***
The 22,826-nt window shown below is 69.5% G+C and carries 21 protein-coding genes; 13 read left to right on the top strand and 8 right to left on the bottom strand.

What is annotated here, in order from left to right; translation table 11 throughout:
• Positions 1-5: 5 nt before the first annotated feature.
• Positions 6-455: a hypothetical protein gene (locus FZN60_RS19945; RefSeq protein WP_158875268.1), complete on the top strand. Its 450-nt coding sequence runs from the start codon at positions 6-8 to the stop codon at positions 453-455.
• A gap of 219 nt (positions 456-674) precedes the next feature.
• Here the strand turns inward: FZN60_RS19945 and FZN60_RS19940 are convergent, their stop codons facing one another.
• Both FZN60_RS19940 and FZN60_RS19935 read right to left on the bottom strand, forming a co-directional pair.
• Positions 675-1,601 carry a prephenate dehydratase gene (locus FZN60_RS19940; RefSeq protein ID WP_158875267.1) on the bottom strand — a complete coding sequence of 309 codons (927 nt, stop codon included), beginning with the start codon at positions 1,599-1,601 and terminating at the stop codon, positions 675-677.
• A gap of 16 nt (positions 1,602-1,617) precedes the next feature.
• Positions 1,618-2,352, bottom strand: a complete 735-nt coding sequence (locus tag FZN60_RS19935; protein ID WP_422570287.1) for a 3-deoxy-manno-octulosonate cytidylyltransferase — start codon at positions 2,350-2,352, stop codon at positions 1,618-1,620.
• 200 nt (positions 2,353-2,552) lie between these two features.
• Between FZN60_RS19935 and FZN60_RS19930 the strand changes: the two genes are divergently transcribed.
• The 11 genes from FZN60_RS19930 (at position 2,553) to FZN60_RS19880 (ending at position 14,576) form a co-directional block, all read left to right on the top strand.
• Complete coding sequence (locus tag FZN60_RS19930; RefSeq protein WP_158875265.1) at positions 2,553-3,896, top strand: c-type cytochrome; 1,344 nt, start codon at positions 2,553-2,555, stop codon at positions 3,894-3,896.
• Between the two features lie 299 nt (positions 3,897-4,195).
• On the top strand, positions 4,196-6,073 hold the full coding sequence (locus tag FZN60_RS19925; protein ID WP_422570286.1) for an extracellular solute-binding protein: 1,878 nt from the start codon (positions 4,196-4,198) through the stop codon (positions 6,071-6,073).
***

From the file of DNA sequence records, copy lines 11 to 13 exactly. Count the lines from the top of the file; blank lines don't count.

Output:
• 200 nt (positions 2,353-2,552) lie between these two features.
• Between FZN60_RS19935 and FZN60_RS19930 the strand changes: the two genes are divergently transcribed.
• The 11 genes from FZN60_RS19930 (at position 2,553) to FZN60_RS19880 (ending at position 14,576) form a co-directional block, all read left to right on the top strand.